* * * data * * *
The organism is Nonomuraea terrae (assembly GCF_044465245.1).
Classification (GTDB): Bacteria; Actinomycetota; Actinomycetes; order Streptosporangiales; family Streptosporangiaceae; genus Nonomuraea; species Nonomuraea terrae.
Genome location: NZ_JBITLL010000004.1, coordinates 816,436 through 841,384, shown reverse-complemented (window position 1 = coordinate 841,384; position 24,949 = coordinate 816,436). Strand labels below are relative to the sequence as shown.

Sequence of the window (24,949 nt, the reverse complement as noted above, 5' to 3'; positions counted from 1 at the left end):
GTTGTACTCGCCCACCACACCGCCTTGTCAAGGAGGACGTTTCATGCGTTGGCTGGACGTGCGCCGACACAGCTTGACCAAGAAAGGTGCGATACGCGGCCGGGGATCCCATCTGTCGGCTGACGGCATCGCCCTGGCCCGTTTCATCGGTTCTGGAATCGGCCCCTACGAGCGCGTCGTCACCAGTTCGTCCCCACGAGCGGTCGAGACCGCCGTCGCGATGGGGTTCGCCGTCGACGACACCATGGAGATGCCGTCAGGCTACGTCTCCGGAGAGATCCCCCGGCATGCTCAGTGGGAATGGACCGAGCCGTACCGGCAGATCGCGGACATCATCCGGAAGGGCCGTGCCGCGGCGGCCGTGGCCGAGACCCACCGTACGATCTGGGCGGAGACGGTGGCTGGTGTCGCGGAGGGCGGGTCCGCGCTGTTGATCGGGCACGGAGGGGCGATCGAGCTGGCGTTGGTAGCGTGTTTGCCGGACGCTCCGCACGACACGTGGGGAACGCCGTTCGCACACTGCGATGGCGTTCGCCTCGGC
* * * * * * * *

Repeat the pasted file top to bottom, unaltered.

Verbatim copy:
The organism is Nonomuraea terrae (assembly GCF_044465245.1).
Classification (GTDB): Bacteria; Actinomycetota; Actinomycetes; order Streptosporangiales; family Streptosporangiaceae; genus Nonomuraea; species Nonomuraea terrae.
Genome location: NZ_JBITLL010000004.1, coordinates 816,436 through 841,384, shown reverse-complemented (window position 1 = coordinate 841,384; position 24,949 = coordinate 816,436). Strand labels below are relative to the sequence as shown.

Sequence of the window (24,949 nt, the reverse complement as noted above, 5' to 3'; positions counted from 1 at the left end):
GTTGTACTCGCCCACCACACCGCCTTGTCAAGGAGGACGTTTCATGCGTTGGCTGGACGTGCGCCGACACAGCTTGACCAAGAAAGGTGCGATACGCGGCCGGGGATCCCATCTGTCGGCTGACGGCATCGCCCTGGCCCGTTTCATCGGTTCTGGAATCGGCCCCTACGAGCGCGTCGTCACCAGTTCGTCCCCACGAGCGGTCGAGACCGCCGTCGCGATGGGGTTCGCCGTCGACGACACCATGGAGATGCCGTCAGGCTACGTCTCCGGAGAGATCCCCCGGCATGCTCAGTGGGAATGGACCGAGCCGTACCGGCAGATCGCGGACATCATCCGGAAGGGCCGTGCCGCGGCGGCCGTGGCCGAGACCCACCGTACGATCTGGGCGGAGACGGTGGCTGGTGTCGCGGAGGGCGGGTCCGCGCTGTTGATCGGGCACGGAGGGGCGATCGAGCTGGCGTTGGTAGCGTGTTTGCCGGACGCTCCGCACGACACGTGGGGAACGCCGTTCGCACACTGCGATGGCGTTCGCCTCGGC